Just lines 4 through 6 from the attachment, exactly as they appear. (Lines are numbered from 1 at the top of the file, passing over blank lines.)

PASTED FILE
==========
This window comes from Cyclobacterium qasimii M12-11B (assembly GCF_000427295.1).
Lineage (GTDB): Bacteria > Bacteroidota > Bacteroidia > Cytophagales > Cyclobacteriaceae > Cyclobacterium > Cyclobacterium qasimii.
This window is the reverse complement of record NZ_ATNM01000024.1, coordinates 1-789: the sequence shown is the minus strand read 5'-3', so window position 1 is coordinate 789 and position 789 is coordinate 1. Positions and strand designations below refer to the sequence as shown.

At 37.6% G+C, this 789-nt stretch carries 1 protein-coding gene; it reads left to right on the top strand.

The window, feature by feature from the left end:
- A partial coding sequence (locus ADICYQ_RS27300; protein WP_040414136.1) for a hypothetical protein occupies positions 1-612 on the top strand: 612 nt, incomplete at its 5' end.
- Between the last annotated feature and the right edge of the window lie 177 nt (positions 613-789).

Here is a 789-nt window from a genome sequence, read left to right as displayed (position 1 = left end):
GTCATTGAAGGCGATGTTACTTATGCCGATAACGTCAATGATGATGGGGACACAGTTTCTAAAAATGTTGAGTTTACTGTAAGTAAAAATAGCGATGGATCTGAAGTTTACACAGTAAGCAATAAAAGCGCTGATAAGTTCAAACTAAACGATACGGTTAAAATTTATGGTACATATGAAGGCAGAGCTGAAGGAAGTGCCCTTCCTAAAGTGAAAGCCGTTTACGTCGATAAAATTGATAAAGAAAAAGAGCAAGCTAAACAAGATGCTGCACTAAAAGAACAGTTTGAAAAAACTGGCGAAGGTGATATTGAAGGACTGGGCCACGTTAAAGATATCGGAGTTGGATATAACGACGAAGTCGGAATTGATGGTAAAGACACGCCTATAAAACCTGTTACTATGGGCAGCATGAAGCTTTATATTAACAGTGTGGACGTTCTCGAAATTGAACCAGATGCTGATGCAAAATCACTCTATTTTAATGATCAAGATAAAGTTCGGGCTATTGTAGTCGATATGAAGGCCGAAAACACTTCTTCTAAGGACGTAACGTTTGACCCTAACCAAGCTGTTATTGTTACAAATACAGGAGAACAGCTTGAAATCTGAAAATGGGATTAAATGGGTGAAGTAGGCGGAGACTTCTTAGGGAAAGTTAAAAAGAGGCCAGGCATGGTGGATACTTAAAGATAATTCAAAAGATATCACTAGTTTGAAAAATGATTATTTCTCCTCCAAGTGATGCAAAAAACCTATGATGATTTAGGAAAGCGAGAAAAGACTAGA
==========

At 37.6% G+C, this 789-nt stretch carries 1 protein-coding gene; it reads left to right on the top strand.

The window, feature by feature from the left end:
- A partial coding sequence (locus ADICYQ_RS27300; protein WP_040414136.1) for a hypothetical protein occupies positions 1-612 on the top strand: 612 nt, incomplete at its 5' end.